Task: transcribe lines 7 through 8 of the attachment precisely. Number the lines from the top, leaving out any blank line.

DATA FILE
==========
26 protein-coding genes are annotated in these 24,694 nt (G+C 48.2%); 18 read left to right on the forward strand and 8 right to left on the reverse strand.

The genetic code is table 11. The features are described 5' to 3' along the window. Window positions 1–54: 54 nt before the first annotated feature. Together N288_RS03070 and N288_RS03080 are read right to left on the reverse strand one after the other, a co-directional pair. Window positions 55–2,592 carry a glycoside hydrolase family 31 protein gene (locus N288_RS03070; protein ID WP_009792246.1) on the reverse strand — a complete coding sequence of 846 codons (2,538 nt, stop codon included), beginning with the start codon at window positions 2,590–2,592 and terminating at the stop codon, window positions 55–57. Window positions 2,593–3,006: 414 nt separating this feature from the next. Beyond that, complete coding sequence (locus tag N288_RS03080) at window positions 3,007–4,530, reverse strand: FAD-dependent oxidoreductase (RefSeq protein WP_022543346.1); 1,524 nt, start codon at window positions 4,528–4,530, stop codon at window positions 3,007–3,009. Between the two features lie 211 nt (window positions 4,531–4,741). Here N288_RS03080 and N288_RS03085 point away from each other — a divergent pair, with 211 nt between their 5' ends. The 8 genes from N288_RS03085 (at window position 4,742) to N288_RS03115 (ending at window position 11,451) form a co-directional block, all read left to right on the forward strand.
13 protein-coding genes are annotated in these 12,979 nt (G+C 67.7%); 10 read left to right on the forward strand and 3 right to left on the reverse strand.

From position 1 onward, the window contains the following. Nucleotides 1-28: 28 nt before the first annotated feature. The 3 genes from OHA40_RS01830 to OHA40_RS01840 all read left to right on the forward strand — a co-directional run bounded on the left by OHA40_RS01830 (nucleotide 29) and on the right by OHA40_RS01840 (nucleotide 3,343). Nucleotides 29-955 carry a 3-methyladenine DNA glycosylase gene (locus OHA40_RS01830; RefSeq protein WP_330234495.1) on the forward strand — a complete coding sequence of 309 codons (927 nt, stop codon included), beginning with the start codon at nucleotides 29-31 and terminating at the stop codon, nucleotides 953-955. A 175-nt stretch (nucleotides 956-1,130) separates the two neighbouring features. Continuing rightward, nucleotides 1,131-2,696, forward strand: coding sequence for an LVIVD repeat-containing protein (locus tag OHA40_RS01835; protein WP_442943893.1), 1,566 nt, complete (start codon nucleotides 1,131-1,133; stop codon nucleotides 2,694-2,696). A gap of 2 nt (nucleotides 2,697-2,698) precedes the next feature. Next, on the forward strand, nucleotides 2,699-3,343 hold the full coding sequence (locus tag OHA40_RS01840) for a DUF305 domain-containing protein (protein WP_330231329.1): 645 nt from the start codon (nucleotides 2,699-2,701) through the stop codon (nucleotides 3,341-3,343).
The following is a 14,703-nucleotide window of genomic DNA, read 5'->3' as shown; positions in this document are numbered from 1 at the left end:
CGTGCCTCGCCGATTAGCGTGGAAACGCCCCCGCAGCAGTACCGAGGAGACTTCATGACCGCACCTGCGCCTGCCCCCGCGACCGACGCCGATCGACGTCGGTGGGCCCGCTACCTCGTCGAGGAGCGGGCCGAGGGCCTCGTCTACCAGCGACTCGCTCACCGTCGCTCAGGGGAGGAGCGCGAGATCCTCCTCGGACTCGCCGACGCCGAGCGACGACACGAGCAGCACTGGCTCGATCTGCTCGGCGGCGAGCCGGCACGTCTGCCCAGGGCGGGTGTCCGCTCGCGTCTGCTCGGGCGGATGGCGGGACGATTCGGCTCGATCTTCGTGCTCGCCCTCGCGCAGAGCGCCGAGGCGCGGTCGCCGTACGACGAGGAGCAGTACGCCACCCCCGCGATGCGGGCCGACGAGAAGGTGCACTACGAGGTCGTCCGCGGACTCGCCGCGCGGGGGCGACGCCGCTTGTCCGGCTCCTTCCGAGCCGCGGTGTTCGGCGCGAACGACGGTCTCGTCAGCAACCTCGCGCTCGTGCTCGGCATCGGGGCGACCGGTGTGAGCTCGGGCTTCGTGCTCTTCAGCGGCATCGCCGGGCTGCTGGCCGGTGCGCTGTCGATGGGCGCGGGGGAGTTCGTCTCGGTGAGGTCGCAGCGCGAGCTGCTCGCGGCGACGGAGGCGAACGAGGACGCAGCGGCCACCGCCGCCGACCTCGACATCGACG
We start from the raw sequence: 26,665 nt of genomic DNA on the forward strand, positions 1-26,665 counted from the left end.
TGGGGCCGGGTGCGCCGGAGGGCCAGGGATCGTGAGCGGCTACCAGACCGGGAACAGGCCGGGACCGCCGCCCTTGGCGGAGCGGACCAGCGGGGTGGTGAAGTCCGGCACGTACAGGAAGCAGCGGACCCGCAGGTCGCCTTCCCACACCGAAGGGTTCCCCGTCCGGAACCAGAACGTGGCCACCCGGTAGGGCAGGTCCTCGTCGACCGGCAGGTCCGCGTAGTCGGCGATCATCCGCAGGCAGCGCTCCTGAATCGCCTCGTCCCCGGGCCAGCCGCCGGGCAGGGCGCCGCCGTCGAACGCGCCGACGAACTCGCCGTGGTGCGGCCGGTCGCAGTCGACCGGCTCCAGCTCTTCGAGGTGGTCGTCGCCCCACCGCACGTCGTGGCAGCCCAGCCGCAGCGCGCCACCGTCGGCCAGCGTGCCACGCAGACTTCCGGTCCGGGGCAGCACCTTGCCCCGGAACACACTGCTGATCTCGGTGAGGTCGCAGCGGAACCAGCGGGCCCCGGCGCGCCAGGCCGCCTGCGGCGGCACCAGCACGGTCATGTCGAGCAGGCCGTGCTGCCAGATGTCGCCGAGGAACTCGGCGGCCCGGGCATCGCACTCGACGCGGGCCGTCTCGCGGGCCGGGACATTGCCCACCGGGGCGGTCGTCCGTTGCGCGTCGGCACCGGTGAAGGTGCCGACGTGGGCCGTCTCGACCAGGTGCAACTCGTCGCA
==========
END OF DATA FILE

We start from the raw sequence: 26,665 nt of genomic DNA on the forward strand, positions 1-26,665 counted from the left end.
TGGGGCCGGGTGCGCCGGAGGGCCAGGGATCGTGAGCGGCTACCAGACCGGGAACAGGCCGGGACCGCCGCCCTTGGCGGAGCGGACCAGCGGGGTGGTGAAGTCCGGCACGTACAGGAAGCAGCGGACCCGCAGGTCGCCTTCCCACACCGAAGGGTTCCCCGTCCGGAACCAGAACGTGGCCACCCGGTAGGGCAGGTCCTCGTCGACCGGCAGGTCCGCGTAGTCGGCGATCATCCGCAGGCAGCGCTCCTGAATCGCCTCGTCCCCGGGCCAGCCGCCGGGCAGGGCGCCGCCGTCGAACGCGCCGACGAACTCGCCGTGGTGCGGCCGGTCGCAGTCGACCGGCTCCAGCTCTTCGAGGTGGTCGTCGCCCCACCGCACGTCGTGGCAGCCCAGCCGCAGCGCGCCACCGTCGGCCAGCGTGCCACGCAGACTTCCGGTCCGGGGCAGCACCTTGCCCCGGAACACACTGCTGATCTCGGTGAGGTCGCAGCGGAACCAGCGGGCCCCGGCGCGCCAGGCCGCCTGCGGCGGCACCAGCACGGTCATGTCGAGCAGGCCGTGCTGCCAGATGTCGCCGAGGAACTCGGCGGCCCGGGCATCGCACTCGACGCGGGCCGTCTCGCGGGCCGGGACATTGCCCACCGGGGCGGTCGTCCGTTGCGCGTCGGCACCGGTGAAGGTGCCGACGTGGGCCGTCTCGACCAGGTGCAACTCGTCGCA